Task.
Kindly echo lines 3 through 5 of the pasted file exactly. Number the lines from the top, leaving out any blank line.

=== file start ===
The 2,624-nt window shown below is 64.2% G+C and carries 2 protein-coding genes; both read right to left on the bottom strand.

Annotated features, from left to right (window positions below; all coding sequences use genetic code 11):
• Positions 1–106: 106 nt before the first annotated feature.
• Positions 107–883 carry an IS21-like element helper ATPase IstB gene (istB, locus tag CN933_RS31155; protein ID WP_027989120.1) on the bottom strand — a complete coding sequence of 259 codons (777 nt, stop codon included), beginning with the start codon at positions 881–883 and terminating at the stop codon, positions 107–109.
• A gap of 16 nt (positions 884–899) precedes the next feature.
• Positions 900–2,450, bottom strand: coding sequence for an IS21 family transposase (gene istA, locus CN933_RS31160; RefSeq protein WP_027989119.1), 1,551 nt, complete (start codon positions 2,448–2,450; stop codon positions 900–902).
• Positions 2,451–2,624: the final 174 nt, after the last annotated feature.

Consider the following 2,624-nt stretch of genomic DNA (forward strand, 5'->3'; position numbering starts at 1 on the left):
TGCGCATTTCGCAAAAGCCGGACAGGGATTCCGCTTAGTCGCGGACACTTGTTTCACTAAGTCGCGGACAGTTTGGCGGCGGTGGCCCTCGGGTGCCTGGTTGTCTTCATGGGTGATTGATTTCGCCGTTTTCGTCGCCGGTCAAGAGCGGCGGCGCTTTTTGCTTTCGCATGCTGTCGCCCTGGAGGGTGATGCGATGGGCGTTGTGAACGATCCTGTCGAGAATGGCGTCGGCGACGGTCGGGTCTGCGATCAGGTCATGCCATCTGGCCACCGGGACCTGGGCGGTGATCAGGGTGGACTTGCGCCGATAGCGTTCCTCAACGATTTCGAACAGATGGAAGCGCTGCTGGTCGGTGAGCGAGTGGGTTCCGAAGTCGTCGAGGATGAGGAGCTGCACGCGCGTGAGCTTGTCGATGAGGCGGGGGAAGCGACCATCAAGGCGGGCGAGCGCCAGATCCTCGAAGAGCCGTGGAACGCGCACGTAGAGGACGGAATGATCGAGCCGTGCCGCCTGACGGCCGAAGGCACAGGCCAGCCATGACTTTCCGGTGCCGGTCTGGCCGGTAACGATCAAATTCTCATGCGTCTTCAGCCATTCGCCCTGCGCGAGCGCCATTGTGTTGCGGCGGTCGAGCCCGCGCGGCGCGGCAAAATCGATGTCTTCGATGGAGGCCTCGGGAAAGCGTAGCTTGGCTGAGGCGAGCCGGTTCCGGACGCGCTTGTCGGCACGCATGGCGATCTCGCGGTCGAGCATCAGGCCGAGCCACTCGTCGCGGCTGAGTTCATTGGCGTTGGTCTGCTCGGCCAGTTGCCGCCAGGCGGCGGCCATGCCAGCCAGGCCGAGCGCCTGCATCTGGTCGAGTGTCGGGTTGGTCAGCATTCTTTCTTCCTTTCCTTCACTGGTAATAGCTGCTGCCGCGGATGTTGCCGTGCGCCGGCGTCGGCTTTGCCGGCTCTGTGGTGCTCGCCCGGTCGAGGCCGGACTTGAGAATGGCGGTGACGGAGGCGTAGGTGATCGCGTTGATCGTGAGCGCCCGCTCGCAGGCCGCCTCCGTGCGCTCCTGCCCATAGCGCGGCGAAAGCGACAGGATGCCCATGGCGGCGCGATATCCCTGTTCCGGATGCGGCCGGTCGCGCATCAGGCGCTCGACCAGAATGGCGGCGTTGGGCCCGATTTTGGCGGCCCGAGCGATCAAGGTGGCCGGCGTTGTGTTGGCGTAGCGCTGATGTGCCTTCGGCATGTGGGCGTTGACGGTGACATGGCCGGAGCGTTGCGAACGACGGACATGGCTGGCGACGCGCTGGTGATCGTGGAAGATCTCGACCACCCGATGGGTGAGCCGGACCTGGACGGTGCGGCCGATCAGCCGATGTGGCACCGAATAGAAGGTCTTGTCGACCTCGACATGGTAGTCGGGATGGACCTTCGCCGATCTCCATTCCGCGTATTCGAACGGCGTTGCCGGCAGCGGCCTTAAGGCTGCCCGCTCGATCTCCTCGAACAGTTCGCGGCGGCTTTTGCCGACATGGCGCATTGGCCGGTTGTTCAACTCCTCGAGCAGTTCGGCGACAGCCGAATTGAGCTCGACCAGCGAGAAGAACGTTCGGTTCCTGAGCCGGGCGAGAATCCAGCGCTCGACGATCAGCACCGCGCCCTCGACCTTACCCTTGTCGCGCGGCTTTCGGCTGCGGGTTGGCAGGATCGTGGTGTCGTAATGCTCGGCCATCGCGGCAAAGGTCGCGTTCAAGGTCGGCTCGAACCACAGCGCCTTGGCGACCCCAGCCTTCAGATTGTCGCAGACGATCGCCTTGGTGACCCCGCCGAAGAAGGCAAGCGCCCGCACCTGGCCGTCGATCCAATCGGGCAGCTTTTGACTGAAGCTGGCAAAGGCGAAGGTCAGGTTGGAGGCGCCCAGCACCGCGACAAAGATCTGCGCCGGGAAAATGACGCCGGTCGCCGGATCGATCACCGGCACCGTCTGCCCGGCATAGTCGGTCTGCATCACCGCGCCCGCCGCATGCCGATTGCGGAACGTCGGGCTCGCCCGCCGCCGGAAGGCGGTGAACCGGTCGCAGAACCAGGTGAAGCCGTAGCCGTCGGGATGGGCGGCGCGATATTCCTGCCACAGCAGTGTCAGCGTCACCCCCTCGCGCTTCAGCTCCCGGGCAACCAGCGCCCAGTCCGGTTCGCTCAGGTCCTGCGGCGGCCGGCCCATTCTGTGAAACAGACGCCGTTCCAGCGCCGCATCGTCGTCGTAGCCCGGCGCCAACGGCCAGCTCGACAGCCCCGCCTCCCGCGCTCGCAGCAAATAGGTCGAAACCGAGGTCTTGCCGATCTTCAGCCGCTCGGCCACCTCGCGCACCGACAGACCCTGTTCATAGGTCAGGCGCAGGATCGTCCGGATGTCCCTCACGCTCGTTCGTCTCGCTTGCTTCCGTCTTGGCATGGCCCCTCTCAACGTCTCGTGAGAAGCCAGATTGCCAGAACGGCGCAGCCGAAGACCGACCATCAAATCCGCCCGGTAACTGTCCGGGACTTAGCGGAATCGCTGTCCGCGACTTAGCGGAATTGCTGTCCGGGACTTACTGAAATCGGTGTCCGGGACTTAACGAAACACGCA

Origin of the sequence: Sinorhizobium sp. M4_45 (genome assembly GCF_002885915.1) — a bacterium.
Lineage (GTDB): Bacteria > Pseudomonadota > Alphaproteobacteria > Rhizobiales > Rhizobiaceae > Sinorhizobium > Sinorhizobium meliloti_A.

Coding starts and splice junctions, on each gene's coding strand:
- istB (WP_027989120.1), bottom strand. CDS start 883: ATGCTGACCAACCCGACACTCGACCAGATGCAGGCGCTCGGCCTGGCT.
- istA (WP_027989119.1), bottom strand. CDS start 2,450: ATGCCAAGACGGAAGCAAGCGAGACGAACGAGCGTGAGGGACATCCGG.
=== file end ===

• Positions 1–106: 106 nt before the first annotated feature.
• Positions 107–883 carry an IS21-like element helper ATPase IstB gene (istB, locus tag CN933_RS31155; protein ID WP_027989120.1) on the bottom strand — a complete coding sequence of 259 codons (777 nt, stop codon included), beginning with the start codon at positions 881–883 and terminating at the stop codon, positions 107–109.
• A gap of 16 nt (positions 884–899) precedes the next feature.